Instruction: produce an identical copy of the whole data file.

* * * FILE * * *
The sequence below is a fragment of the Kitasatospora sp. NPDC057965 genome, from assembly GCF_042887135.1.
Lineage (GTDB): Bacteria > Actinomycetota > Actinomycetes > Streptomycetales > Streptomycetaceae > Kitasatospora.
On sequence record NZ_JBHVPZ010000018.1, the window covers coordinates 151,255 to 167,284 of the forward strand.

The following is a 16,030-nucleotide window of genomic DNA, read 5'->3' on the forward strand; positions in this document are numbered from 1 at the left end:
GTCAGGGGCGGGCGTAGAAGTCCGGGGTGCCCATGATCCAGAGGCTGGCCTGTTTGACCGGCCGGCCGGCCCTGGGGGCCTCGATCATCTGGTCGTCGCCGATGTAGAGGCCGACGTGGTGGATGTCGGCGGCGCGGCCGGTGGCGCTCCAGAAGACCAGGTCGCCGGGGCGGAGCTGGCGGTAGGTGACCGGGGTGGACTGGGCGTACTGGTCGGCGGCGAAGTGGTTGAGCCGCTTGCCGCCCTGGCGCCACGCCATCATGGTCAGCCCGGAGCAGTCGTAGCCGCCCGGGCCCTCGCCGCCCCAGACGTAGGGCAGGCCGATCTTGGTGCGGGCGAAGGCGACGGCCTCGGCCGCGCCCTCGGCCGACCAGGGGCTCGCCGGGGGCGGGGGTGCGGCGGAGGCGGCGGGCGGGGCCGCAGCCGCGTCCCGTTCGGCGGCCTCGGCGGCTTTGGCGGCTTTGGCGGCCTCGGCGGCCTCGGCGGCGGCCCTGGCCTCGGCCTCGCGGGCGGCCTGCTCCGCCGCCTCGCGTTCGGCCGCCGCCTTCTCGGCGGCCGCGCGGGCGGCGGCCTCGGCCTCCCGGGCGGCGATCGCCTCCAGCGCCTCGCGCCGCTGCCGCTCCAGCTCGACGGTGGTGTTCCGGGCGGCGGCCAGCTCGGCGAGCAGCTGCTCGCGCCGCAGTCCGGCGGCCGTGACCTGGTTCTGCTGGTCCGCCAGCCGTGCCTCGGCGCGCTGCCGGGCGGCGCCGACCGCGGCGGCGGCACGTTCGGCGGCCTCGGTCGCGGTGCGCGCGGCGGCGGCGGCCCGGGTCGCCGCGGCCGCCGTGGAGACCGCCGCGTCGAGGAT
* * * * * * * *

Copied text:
The sequence below is a fragment of the Kitasatospora sp. NPDC057965 genome, from assembly GCF_042887135.1.
Lineage (GTDB): Bacteria > Actinomycetota > Actinomycetes > Streptomycetales > Streptomycetaceae > Kitasatospora.
On sequence record NZ_JBHVPZ010000018.1, the window covers coordinates 151,255 to 167,284 of the forward strand.

The following is a 16,030-nucleotide window of genomic DNA, read 5'->3' on the forward strand; positions in this document are numbered from 1 at the left end:
GTCAGGGGCGGGCGTAGAAGTCCGGGGTGCCCATGATCCAGAGGCTGGCCTGTTTGACCGGCCGGCCGGCCCTGGGGGCCTCGATCATCTGGTCGTCGCCGATGTAGAGGCCGACGTGGTGGATGTCGGCGGCGCGGCCGGTGGCGCTCCAGAAGACCAGGTCGCCGGGGCGGAGCTGGCGGTAGGTGACCGGGGTGGACTGGGCGTACTGGTCGGCGGCGAAGTGGTTGAGCCGCTTGCCGCCCTGGCGCCACGCCATCATGGTCAGCCCGGAGCAGTCGTAGCCGCCCGGGCCCTCGCCGCCCCAGACGTAGGGCAGGCCGATCTTGGTGCGGGCGAAGGCGACGGCCTCGGCCGCGCCCTCGGCCGACCAGGGGCTCGCCGGGGGCGGGGGTGCGGCGGAGGCGGCGGGCGGGGCCGCAGCCGCGTCCCGTTCGGCGGCCTCGGCGGCTTTGGCGGCTTTGGCGGCCTCGGCGGCCTCGGCGGCGGCCCTGGCCTCGGCCTCGCGGGCGGCCTGCTCCGCCGCCTCGCGTTCGGCCGCCGCCTTCTCGGCGGCCGCGCGGGCGGCGGCCTCGGCCTCCCGGGCGGCGATCGCCTCCAGCGCCTCGCGCCGCTGCCGCTCCAGCTCGACGGTGGTGTTCCGGGCGGCGGCCAGCTCGGCGAGCAGCTGCTCGCGCCGCAGTCCGGCGGCCGTGACCTGGTTCTGCTGGTCCGCCAGCCGTGCCTCGGCGCGCTGCCGGGCGGCGCCGACCGCGGCGGCGGCACGTTCGGCGGCCTCGGTCGCGGTGCGCGCGGCGGCGGCGGCCCGGGTCGCCGCGGCCGCCGTGGAGACCGCCGCGTCGAGGAT